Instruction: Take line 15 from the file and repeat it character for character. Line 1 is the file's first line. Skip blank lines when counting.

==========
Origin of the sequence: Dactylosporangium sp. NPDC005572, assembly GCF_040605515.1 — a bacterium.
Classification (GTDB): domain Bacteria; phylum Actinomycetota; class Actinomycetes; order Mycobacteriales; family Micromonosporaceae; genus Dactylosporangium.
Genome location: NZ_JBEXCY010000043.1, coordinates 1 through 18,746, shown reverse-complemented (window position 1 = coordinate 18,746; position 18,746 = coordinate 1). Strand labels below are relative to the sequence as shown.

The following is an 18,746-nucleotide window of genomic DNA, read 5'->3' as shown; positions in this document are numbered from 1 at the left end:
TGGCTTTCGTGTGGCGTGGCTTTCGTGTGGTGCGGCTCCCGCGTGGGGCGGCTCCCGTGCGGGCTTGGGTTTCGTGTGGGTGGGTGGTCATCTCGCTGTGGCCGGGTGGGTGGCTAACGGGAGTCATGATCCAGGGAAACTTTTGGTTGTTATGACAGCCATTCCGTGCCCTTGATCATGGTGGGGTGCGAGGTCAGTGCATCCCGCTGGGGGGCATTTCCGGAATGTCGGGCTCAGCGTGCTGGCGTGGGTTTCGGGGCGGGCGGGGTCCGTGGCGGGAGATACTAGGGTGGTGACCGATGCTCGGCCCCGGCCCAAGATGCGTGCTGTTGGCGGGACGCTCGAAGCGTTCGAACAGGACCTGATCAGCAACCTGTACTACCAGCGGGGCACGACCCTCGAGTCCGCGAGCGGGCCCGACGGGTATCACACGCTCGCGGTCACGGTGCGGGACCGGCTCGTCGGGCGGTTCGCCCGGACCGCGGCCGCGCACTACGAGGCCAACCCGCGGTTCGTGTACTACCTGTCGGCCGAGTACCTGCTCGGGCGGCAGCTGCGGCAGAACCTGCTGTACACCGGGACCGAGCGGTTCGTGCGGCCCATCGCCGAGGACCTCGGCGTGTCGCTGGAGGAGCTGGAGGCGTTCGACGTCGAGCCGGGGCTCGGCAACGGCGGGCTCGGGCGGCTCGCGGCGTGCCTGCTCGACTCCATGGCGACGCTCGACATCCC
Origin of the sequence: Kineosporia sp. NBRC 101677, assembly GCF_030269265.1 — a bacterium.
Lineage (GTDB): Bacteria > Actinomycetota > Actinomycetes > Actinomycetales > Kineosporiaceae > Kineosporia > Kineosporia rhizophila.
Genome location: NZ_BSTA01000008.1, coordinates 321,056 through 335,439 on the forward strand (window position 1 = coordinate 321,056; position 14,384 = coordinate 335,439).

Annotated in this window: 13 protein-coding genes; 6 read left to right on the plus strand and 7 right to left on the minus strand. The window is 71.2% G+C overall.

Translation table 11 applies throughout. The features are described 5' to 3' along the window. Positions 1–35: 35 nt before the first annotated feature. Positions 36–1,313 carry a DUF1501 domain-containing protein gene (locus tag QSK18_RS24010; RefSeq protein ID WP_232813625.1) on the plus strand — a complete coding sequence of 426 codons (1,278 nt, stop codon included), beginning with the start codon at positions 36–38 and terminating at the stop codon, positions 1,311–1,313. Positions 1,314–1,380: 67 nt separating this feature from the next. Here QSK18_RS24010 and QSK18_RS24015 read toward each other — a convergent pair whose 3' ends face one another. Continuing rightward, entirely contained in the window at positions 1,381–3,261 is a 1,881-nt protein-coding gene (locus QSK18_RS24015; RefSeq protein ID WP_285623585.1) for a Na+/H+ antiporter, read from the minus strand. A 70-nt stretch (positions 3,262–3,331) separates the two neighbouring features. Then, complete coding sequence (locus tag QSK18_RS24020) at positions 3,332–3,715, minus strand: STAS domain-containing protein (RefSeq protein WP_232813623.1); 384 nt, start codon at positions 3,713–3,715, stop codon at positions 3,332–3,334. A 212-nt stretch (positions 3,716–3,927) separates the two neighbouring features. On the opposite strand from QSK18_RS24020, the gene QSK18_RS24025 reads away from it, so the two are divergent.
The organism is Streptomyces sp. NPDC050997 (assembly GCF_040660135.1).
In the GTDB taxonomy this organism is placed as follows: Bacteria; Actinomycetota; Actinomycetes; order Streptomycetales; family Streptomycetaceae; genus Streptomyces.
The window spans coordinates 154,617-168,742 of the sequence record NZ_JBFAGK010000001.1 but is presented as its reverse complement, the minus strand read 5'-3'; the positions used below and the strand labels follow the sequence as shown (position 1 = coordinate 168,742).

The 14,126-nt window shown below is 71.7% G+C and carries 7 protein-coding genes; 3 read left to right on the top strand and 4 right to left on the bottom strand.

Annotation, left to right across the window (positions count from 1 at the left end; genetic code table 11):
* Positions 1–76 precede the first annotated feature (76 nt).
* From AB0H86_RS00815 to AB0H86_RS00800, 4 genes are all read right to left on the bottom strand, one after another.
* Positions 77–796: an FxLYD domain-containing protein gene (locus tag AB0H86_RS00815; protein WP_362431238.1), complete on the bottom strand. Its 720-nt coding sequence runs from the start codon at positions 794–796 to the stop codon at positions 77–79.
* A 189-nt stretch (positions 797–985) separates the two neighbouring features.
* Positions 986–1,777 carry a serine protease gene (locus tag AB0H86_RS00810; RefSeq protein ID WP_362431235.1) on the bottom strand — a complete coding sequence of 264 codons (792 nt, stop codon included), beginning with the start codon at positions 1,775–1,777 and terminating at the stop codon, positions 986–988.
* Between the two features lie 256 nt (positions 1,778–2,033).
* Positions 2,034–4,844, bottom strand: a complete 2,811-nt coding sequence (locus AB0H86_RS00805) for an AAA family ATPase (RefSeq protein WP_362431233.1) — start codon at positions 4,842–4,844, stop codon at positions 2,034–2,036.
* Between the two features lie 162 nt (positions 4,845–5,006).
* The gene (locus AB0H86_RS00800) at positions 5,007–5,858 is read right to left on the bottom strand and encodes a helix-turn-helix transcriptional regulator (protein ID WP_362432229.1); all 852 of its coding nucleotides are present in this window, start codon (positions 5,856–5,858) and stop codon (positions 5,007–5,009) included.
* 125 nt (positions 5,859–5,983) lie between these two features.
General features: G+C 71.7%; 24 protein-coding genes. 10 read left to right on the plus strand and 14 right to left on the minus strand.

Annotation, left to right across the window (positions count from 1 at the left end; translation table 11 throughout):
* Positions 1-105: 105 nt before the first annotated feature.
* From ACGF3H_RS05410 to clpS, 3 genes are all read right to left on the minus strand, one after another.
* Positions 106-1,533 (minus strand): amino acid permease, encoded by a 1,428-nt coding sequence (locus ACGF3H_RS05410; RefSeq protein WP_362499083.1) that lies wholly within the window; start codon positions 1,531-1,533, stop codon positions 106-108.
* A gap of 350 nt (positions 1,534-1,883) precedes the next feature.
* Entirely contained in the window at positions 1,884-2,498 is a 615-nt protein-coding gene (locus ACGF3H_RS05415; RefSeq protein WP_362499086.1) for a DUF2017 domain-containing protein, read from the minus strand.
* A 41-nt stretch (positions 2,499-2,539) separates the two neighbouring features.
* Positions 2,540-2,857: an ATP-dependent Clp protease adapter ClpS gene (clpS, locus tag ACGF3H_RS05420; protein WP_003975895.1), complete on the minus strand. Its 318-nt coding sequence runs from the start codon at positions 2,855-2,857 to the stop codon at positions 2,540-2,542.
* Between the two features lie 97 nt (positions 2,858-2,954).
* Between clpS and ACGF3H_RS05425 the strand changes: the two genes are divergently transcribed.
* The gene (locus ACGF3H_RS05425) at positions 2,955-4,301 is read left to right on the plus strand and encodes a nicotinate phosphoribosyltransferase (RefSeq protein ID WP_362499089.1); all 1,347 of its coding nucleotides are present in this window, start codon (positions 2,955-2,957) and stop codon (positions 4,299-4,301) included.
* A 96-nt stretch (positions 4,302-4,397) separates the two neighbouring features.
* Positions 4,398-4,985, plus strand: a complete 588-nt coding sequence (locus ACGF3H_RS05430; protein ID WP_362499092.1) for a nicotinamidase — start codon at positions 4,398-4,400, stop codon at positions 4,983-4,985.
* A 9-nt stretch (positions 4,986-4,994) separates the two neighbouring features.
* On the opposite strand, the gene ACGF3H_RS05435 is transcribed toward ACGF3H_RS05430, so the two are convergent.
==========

Annotation, left to right across the window (positions count from 1 at the left end; genetic code table 11):